CULTURE : Digging diamonds from the dirt; Dirty Three Birmingham Academy 2.
"It's great to be back home," says Dirty Three bandleader Warren Ellis. Despite his Australian nationality, the violinist, also a core member of Nick Cave's band the Bad Seeds, reveals that two of his ancestors hailed from Birmingham.
"One of them left of his own accord; the other one was forced to leave," he deadpans, displaying a disarming knack for dry humour.
Touring in support of their latest record, Dirty Three turn in a surprisingly virtuoso performance, Ellis pirouetting and flailing his gangly limbs while a glorious cacophony swirls around him.
The sans-vocal three-piece draw largely from Cinder, their seventh full-length album, revelling in an unholy amalgam of jazz, Americana, post-rock and classical strains, with gently brushed drum patterns underpinning subtle guitar parts and the frantic musicianship of Ellis, who flits between violin, viola and mandolin.
Alternately raucous and raggedly, intensely beautiful, Dirty Three's electrifying chamber rock is out of step with much of popular music, finding closest kinship with the post-rock fraternity and neo-classical contemporaries Rachel's.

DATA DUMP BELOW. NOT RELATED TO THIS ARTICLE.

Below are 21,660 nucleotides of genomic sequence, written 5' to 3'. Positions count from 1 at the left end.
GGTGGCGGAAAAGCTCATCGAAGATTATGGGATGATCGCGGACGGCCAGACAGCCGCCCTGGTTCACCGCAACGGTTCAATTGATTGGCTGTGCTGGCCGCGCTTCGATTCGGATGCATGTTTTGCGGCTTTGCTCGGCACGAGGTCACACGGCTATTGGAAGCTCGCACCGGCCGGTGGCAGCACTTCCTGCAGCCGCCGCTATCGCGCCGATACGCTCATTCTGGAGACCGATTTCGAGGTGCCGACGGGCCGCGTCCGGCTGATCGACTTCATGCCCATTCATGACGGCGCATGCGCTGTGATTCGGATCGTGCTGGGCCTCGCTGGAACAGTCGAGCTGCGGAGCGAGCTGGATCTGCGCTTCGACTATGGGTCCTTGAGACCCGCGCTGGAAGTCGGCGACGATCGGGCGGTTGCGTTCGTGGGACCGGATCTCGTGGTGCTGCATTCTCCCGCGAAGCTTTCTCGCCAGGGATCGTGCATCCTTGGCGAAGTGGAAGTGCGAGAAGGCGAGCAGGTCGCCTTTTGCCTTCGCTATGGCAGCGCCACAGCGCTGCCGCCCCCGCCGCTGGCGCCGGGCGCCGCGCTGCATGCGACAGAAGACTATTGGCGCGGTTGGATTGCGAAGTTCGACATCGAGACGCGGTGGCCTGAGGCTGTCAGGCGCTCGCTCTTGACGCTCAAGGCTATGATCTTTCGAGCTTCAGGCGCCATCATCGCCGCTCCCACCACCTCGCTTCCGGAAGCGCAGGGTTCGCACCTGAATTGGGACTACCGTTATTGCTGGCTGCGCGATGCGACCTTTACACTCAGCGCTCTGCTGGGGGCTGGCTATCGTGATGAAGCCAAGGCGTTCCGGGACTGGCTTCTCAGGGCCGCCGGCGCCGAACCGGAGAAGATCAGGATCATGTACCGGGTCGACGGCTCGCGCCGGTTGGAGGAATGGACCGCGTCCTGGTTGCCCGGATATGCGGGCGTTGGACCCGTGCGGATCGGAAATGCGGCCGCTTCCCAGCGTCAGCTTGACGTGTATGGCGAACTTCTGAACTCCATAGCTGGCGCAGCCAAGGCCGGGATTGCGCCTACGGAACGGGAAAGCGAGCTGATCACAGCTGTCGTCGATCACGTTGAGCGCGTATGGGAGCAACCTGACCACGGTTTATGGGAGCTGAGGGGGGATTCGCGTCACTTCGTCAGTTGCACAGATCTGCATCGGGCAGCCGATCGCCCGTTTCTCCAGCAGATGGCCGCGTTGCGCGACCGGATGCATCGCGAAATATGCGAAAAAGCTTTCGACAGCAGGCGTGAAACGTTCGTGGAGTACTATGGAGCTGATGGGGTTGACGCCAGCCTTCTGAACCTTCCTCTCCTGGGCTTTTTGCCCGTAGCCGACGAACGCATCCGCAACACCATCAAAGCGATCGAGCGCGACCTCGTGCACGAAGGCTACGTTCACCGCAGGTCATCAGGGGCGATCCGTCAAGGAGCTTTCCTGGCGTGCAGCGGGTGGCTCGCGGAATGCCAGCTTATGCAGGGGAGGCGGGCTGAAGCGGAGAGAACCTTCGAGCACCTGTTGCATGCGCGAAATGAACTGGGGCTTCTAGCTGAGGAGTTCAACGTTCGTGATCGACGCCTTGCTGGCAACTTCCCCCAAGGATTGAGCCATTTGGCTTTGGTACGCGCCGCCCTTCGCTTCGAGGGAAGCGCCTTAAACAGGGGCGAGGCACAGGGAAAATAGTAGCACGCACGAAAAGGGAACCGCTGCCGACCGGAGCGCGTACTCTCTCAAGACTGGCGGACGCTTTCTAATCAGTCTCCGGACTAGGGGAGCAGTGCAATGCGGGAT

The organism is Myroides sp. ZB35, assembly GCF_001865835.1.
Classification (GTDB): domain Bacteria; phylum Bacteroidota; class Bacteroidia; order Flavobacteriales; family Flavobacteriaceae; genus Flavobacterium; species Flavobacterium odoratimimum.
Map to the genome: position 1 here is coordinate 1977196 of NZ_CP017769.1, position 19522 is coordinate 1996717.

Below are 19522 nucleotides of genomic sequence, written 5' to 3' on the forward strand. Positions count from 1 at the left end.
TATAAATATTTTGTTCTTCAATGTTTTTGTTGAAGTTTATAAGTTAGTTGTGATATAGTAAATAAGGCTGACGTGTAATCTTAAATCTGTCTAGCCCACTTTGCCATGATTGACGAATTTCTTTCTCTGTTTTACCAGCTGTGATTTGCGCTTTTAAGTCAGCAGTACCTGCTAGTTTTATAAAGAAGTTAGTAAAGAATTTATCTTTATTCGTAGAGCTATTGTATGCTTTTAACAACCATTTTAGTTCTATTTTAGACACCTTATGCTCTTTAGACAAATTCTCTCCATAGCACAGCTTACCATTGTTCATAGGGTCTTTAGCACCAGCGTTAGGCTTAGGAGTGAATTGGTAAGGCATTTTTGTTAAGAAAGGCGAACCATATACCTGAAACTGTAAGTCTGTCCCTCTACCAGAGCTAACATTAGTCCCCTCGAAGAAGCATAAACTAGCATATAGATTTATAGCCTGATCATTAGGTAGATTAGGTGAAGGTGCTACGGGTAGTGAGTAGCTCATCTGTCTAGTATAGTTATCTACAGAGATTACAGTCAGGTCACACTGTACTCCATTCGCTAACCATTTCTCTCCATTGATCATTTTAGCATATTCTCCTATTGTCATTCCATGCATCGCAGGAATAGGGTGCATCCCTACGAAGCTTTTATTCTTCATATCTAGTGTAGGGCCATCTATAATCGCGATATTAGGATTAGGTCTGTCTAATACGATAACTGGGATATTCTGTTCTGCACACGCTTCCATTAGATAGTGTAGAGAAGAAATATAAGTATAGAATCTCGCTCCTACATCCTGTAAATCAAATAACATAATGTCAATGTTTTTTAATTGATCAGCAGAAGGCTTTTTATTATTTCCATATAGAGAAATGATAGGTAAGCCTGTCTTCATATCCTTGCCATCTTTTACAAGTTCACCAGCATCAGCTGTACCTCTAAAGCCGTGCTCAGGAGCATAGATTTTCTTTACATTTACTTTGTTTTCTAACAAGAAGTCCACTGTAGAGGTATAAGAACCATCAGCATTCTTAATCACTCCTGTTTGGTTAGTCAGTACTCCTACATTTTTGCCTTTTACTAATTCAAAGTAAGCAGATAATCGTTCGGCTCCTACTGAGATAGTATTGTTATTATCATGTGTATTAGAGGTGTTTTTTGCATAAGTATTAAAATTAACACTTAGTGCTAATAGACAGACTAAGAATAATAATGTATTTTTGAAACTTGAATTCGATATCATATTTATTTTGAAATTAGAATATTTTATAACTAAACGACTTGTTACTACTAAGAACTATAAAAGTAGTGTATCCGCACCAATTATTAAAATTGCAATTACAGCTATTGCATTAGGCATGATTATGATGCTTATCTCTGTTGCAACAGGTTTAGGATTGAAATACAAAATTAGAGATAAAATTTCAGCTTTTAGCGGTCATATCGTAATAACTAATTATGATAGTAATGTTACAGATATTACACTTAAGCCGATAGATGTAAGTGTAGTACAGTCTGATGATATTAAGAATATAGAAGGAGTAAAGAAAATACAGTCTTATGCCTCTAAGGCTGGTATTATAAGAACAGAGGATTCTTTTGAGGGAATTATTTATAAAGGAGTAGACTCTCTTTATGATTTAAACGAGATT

There are also some choice selections from Ocean Songs - an album which the trio performed in full as part of the Don't Look Back season earlier this year, and which is widely regarded as being their finest outing to date. Taken from that long-player, Sea Above, Sky Below is deliciously downbeat, and although the funereal tempo never quite dissipates, Dirty Three's oeuvre is oddly euphoric.
Clad in a navy blue cardigan and dishevelled white shirt, Ellis marshals the trio as they reach a blistering crescendo before ambling off stage, their desire for flouting convention making them the unlikeliest of punk rock successes